AI tech as a force for good?

The notion of “inclusive innovation” is gaining increased attention as new technologies and breakthroughs, while enhancing development and convenience, bring about inequality and social instability.

The latest talking point is artificial intelligence, where scenarios being discussed point to an even more unequal and destabilizing future for many. However, R.A. Mashelkar, an Indian science guru and a major prophet of inclusive innovation, believes the future with AI will not be as bleak as many people think.

“Any new emerging technology has its pluses and minuses,” Mashelkar told the Nikkei Asian Review during a recent trip to Japan, as he was invited to speak at a symposium on inclusive innovation. The 76-year-old renowned scientist believes the value of technology depends on “how we use it for the good of the people.” For him, AI is another technology that “could be used either way.” One positive use for AI is in education. “We can use [it] to give access to education for the less educated children,” he said.

Mashelkar is an Indian National Research Professor. The title was instituted by the Indian government in 1949 to honor distinguished academics over 65 years old who have made outstanding contributions in their fields. Mashelkar is known for his research on the thermodynamics of swelling, super swelling and shrinking polymers as a chemical engineer, and later for propagating the importance of innovation as the head of his country’s Council of Scientific and Industrial Research, leading 38 labs in the country for over a decade.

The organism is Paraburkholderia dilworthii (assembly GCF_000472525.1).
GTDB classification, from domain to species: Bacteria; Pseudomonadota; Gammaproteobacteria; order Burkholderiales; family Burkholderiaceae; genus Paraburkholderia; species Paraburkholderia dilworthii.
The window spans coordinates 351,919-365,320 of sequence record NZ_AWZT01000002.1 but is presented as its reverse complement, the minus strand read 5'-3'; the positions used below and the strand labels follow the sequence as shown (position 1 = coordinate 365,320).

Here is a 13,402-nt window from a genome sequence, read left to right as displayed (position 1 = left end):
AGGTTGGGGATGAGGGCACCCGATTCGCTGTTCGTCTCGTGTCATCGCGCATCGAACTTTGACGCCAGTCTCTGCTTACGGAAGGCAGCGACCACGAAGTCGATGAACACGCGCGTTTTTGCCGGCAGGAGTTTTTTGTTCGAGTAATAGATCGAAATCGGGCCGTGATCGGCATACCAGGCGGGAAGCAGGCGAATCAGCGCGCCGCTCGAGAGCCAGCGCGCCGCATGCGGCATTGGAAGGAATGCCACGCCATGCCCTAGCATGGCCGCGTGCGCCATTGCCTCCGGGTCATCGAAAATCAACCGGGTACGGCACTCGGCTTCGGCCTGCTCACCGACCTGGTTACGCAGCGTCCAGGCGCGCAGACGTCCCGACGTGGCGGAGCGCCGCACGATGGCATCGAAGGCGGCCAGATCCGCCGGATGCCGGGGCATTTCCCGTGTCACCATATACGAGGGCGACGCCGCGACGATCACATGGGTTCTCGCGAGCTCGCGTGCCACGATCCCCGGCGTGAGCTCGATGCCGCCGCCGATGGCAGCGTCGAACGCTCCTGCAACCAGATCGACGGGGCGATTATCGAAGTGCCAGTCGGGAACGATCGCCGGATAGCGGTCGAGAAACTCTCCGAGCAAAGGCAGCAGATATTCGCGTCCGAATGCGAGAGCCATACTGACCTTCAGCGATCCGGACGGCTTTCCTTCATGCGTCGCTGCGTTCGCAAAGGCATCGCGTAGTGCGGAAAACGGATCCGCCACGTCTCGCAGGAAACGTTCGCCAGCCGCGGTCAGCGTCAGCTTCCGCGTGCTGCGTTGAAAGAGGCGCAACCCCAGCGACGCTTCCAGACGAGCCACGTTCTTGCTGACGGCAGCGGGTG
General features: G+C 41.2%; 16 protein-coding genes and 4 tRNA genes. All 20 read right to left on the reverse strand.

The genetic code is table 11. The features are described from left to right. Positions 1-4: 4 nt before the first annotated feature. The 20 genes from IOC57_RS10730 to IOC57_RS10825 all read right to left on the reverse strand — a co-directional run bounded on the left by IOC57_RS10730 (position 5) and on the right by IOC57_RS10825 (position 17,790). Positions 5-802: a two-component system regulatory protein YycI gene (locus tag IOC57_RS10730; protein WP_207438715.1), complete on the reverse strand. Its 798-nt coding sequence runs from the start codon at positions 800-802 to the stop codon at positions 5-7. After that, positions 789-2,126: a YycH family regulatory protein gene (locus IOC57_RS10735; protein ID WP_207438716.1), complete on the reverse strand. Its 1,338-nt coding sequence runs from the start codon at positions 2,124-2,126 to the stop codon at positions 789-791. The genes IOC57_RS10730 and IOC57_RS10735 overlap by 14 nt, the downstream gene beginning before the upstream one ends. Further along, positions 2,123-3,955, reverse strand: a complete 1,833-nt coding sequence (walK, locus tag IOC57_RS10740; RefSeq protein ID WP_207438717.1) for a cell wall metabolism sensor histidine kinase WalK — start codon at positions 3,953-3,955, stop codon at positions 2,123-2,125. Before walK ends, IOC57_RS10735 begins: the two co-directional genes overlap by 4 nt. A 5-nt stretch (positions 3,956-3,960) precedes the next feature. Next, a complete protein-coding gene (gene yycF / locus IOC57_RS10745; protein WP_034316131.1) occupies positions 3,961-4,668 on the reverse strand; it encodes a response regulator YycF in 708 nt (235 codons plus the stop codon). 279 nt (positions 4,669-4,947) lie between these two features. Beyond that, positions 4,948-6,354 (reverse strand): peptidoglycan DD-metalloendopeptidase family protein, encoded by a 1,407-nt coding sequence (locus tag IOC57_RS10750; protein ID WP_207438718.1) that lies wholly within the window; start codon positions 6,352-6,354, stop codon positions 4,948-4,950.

His views on AI reflect his belief in inclusive innovation, which he has been promoting since 2008. In essence, it is “more performance from less resources for more people.” It was derived from the words of Mahatma Gandhi, such as “The fruit of science must reach the poorest” and “There is enough for everyone’s needs, but not for everyone’s greed.” He calls it “Gandhian engineering.”

The concept is gradually gaining traction. As Mashelkar explains, “Income is rising and so are the aspirations, but at the same time, challenges of inequality are rising very rapidly, and that leads to social disability, which is of great concern.”

But how does inclusive innovation work in practice? He expresses it in a word: “assured,” an acronym of seven key factors — affordable, scalable, sustainable, universal, rapid, excellent and distinctive. To make it fully “assured” of success, it has to involve innovation not only in technology, but also in business model, system delivery, workflow, process, organization and policy. He added, “Disruption requires extreme affordability … not to decrease by 10%, it has to be 10 times less to change the world.”

The recent example he raised is JioPhone, provided by Reliance Industries subsidiary Reliance Jio Infocomm led by billionaire Mukesh Ambani. The service entails a free voice call with a data plan as cheap as 49 rupees (69 cents), per gigabyte, but comes with 4G connectivity, allowing users to watch YouTube videos as well as make video calls. This was made possible by the deep pocket of the tycoon, but Malshekar said, “I want to emphasize that it is not about stripping products and services to make them cheap somehow. It is about high quality at affordable prices.”